Where is Iceland?

Sea Trips - Northern Lights and Whale Watching on a yacht in Iceland

by Lucky Byfleet

Where is Iceland? Don’t feel silly. It’s not just you. One of the top searched questions about Iceland is just that.

Where is Iceland?

The easiest answer is that Iceland is in the middle of the North Atlantic Ocean. About 1816 km (1128 miles) from London to the North North West. From Quebec, Canada we are to the North East, 3673km (2282 miles) away.

where is Iceland?
This is where Iceland is.

We are the youngest country in Europe to be created by nature! Iceland sits on the Mid – Atlantic Ridge, which is between two tectonic plates. Over millennia, volcanoes have spewed out so much molten rock that Iceland grew to the land we know today. It is still growing, by about 2.5cm a year which is extremely fast, geologically speaking. If you want to see evidence of that go with our friends at Iceland Discover on their Golden Circle Tour, it stops at Thingvellir National park, where you can see the great stretch marks as the land is literally pulled apart! Iceland is the only place where you can dive between tectonic plates – in crystal clear glacial water no less.

Another really common question is why is Iceland called Iceland and Greenland called Greenland, when Greenland is more ice-covered? It’s okay, we wondered that too! Find the incredible answer here.

Glacier Lagoon

The geological activity that formed the island is still bubbling away underneath, so we frequently have earthquakes and volcanic eruptions, but we also have huge glaciers. About 11% of our land is covered by them! Because of this contrast, we are known as the land of fire and ice.

If you want a more specific answer to the question ‘where is Iceland?’ then our longitude and latitude are 64.9631° N, 19.0208° W, and our five closest neighbours are;

  • Greenland.
  • Faroe Islands.
  • Norway.
  • Sweden.
  • Scotland.

But as we used to be colonised by Denmark we have a strong connection with them too, kids even have to learn Danish in elementary school.

The historical importance of Icelands location

Now that we have answered the question “where is Iceland” we can explore the history of it’s location. Iceland’s geographical position holds significant historical importance, rooted in its strategic location and unique place within the Atlantic. Situated in the North Atlantic Ocean, Iceland stands at the confluence of major maritime routes connecting Europe and North America. Its location between the continents has historically played a pivotal role in early transatlantic voyages, particularly during the age of exploration.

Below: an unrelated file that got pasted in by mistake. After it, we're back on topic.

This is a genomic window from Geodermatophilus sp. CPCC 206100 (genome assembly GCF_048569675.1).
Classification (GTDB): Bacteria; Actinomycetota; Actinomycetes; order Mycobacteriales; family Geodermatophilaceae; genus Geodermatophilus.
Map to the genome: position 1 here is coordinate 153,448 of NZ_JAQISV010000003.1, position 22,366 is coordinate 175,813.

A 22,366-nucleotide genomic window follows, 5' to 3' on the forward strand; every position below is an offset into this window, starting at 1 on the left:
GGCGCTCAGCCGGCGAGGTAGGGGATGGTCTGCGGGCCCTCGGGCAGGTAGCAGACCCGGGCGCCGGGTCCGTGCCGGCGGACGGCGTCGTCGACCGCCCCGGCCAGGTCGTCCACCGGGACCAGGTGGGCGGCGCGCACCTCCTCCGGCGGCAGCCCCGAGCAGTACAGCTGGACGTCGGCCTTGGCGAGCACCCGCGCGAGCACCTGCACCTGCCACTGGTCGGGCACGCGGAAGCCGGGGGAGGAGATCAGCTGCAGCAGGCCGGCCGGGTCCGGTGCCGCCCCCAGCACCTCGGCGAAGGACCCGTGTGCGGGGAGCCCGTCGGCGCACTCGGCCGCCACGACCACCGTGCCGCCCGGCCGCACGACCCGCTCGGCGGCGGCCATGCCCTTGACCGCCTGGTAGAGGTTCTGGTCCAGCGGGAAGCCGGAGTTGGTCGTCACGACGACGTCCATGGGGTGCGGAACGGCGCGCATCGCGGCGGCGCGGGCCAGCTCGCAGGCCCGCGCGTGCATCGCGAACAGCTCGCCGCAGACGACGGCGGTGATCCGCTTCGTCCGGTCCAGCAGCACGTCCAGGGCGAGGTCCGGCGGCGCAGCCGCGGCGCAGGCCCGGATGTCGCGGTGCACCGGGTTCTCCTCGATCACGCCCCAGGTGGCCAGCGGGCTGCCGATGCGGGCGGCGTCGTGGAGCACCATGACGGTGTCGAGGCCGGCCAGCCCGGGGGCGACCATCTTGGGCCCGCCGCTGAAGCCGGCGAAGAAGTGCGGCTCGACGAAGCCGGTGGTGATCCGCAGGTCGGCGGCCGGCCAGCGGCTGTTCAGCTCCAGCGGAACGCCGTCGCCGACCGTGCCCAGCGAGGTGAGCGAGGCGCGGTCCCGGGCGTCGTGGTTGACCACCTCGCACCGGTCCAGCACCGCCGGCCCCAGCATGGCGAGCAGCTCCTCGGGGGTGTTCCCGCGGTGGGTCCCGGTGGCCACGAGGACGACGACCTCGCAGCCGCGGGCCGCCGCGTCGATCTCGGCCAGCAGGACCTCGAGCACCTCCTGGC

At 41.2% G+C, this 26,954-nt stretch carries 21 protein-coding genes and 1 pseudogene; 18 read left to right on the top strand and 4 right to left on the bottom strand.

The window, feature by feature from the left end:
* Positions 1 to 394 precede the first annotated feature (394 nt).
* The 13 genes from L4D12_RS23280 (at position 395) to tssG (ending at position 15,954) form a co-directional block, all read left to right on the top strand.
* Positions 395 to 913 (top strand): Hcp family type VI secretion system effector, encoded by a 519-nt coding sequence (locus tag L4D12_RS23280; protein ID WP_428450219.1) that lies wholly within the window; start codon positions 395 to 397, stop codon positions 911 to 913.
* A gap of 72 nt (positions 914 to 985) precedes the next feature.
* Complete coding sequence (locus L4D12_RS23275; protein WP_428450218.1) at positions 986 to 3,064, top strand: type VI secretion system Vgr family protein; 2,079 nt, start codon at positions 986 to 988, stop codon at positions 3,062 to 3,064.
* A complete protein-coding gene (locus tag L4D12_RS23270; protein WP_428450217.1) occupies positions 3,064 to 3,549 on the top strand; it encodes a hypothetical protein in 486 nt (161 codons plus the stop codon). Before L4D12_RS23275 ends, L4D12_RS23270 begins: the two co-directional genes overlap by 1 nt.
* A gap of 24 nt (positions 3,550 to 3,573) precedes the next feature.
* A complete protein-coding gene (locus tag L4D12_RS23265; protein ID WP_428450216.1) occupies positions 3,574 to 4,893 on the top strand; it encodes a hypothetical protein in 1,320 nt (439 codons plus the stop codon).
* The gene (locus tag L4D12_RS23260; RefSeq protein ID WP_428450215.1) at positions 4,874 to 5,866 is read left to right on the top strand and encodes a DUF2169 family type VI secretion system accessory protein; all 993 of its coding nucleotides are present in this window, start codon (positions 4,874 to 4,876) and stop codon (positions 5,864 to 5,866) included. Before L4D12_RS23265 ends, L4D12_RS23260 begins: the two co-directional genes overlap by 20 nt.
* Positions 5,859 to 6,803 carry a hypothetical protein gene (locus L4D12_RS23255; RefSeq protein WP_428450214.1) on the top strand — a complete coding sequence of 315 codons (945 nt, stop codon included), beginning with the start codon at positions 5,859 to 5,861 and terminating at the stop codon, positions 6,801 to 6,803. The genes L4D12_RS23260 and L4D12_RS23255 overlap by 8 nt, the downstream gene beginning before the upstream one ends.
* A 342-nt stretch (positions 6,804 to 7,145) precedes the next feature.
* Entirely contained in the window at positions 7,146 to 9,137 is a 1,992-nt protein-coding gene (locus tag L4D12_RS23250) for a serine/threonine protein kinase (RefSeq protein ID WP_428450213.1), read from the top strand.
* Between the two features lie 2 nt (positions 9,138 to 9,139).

During the Viking Age, Iceland served as a crucial waypoint for Norse explorers on their voyages to Greenland and eventually North America. Leif Erikson, believed to have been the first European to land in North America, departed from Iceland around 1000 AD. The island’s position offered a vital stopover for these intrepid seafarers navigating the vast Atlantic.

In more modern history, Iceland’s strategic location made it a crucial site during World War II. The island became an important base for Allied forces due to its proximity to the European theater and its potential as a strategic refueling stop for aircraft and naval vessels crossing the Atlantic.

Furthermore, in the midst of the Cold War, Iceland’s geostrategic significance surged with the establishment of the US military presence at Keflavik Air Base, marking Iceland as a significant location for monitoring and defense in the North Atlantic region.

Beyond its historical significance in exploration and conflicts, Iceland’s location has had enduring importance in trade, fishing, and maritime commerce. Its positioning amidst major sea routes and proximity to both Europe and North America has made it a crucial waypoint for shipping and trade, contributing to its economic and cultural exchanges over centuries.

Iceland’s historical significance as a pivotal location in transatlantic exploration and its ongoing relevance in international affairs and trade underscore the profound importance of its unique geographic position.

Now you know where Iceland is and the historical significance of its location, come and visit us and go for a whale watching tour!


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